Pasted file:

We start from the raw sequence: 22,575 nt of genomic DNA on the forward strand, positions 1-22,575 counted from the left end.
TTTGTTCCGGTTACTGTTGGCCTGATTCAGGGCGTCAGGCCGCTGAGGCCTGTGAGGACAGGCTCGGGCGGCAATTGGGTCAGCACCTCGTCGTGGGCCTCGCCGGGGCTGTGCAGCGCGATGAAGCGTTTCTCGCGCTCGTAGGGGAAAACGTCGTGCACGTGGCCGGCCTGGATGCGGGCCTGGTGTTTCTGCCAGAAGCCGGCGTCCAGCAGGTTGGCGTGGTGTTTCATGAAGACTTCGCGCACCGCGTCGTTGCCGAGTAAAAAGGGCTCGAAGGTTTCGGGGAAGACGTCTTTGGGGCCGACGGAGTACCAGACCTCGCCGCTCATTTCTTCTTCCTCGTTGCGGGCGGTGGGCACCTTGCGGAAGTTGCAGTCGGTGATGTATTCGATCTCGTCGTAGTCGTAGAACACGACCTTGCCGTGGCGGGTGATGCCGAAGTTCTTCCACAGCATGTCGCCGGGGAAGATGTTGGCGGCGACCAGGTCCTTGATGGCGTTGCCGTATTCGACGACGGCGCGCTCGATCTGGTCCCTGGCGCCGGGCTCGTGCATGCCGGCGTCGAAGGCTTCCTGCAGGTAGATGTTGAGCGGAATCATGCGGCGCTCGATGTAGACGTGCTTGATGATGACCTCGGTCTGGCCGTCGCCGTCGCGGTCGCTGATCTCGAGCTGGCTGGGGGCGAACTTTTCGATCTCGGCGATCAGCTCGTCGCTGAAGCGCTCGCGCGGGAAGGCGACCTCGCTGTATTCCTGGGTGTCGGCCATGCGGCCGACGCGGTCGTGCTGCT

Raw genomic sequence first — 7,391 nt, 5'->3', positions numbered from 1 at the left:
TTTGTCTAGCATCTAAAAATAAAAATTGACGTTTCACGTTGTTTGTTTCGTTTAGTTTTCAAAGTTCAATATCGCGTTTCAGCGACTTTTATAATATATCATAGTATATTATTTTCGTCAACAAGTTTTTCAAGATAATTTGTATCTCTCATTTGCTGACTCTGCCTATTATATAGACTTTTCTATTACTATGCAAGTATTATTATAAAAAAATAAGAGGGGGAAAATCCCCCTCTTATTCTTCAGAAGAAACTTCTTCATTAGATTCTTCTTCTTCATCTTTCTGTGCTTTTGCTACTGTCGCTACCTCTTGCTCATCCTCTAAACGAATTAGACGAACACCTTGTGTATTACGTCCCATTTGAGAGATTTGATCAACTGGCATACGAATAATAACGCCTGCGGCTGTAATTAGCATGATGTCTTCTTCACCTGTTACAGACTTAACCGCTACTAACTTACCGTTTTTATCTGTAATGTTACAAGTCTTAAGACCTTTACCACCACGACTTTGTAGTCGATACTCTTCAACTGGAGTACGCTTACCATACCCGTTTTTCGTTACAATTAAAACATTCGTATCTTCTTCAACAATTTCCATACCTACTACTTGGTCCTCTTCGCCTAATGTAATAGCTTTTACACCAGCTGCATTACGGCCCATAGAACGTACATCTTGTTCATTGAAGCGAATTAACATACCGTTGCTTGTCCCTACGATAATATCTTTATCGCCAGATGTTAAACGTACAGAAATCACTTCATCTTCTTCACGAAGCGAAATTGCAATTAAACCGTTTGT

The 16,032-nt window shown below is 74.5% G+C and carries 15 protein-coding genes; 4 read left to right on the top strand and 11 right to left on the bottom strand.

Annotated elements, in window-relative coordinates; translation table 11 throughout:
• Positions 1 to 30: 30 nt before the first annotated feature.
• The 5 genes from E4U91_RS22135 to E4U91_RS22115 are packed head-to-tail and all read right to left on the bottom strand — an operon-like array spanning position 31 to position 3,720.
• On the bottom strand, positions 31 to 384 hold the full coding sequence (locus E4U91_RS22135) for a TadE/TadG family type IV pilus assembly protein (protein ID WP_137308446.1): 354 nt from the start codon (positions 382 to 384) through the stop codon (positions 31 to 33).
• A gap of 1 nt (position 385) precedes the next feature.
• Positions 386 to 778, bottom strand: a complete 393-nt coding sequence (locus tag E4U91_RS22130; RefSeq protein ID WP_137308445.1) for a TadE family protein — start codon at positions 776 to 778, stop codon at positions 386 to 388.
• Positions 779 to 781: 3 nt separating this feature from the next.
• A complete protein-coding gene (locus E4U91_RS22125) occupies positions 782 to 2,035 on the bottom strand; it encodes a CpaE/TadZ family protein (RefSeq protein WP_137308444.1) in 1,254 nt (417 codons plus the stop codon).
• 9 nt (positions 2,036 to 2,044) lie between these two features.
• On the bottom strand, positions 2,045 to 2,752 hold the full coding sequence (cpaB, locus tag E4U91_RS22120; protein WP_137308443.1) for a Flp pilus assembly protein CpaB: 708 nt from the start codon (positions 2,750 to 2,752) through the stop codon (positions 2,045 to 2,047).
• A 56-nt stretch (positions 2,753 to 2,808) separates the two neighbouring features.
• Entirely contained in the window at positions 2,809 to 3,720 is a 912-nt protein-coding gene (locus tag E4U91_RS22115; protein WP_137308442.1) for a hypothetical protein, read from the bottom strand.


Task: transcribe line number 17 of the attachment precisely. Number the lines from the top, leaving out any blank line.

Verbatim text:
• Entirely contained in the window at positions 2,809 to 3,720 is a 912-nt protein-coding gene (locus tag E4U91_RS22115; protein WP_137308442.1) for a hypothetical protein, read from the bottom strand.